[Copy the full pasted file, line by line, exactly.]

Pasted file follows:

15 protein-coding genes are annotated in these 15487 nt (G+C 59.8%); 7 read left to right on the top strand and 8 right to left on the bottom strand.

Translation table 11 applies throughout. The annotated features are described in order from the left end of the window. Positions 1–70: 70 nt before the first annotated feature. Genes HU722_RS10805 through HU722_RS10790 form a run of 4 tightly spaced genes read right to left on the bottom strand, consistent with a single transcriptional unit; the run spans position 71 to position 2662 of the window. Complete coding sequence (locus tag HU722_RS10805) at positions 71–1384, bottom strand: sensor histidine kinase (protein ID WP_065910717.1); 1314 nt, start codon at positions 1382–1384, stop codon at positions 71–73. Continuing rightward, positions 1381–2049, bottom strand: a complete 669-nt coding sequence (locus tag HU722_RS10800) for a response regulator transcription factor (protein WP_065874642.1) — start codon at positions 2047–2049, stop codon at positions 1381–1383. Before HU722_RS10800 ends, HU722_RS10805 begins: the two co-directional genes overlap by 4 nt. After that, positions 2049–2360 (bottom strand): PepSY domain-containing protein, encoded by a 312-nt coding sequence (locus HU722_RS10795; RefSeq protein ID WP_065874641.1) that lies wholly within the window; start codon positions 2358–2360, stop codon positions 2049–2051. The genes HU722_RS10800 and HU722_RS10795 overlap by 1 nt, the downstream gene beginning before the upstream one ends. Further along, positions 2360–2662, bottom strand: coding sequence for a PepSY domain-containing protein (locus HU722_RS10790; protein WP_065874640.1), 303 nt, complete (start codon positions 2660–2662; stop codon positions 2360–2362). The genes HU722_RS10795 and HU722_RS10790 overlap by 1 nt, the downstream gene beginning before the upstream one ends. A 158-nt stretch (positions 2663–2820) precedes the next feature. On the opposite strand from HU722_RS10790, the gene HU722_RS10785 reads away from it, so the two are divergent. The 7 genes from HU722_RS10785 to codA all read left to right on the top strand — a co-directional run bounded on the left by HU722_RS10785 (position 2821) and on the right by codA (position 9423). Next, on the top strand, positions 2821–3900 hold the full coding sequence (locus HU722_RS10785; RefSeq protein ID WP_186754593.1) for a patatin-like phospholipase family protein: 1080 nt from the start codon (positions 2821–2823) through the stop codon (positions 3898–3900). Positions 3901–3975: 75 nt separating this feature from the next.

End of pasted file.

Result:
15 protein-coding genes are annotated in these 15487 nt (G+C 59.8%); 7 read left to right on the top strand and 8 right to left on the bottom strand.

Translation table 11 applies throughout. The annotated features are described in order from the left end of the window. Positions 1–70: 70 nt before the first annotated feature. Genes HU722_RS10805 through HU722_RS10790 form a run of 4 tightly spaced genes read right to left on the bottom strand, consistent with a single transcriptional unit; the run spans position 71 to position 2662 of the window. Complete coding sequence (locus tag HU722_RS10805) at positions 71–1384, bottom strand: sensor histidine kinase (protein ID WP_065910717.1); 1314 nt, start codon at positions 1382–1384, stop codon at positions 71–73. Continuing rightward, positions 1381–2049, bottom strand: a complete 669-nt coding sequence (locus tag HU722_RS10800) for a response regulator transcription factor (protein WP_065874642.1) — start codon at positions 2047–2049, stop codon at positions 1381–1383. Before HU722_RS10800 ends, HU722_RS10805 begins: the two co-directional genes overlap by 4 nt. After that, positions 2049–2360 (bottom strand): PepSY domain-containing protein, encoded by a 312-nt coding sequence (locus HU722_RS10795; RefSeq protein ID WP_065874641.1) that lies wholly within the window; start codon positions 2358–2360, stop codon positions 2049–2051. The genes HU722_RS10800 and HU722_RS10795 overlap by 1 nt, the downstream gene beginning before the upstream one ends. Further along, positions 2360–2662, bottom strand: coding sequence for a PepSY domain-containing protein (locus HU722_RS10790; protein WP_065874640.1), 303 nt, complete (start codon positions 2660–2662; stop codon positions 2360–2362). The genes HU722_RS10795 and HU722_RS10790 overlap by 1 nt, the downstream gene beginning before the upstream one ends. A 158-nt stretch (positions 2663–2820) precedes the next feature. On the opposite strand from HU722_RS10790, the gene HU722_RS10785 reads away from it, so the two are divergent. The 7 genes from HU722_RS10785 to codA all read left to right on the top strand — a co-directional run bounded on the left by HU722_RS10785 (position 2821) and on the right by codA (position 9423). Next, on the top strand, positions 2821–3900 hold the full coding sequence (locus HU722_RS10785; RefSeq protein ID WP_186754593.1) for a patatin-like phospholipase family protein: 1080 nt from the start codon (positions 2821–2823) through the stop codon (positions 3898–3900). Positions 3901–3975: 75 nt separating this feature from the next.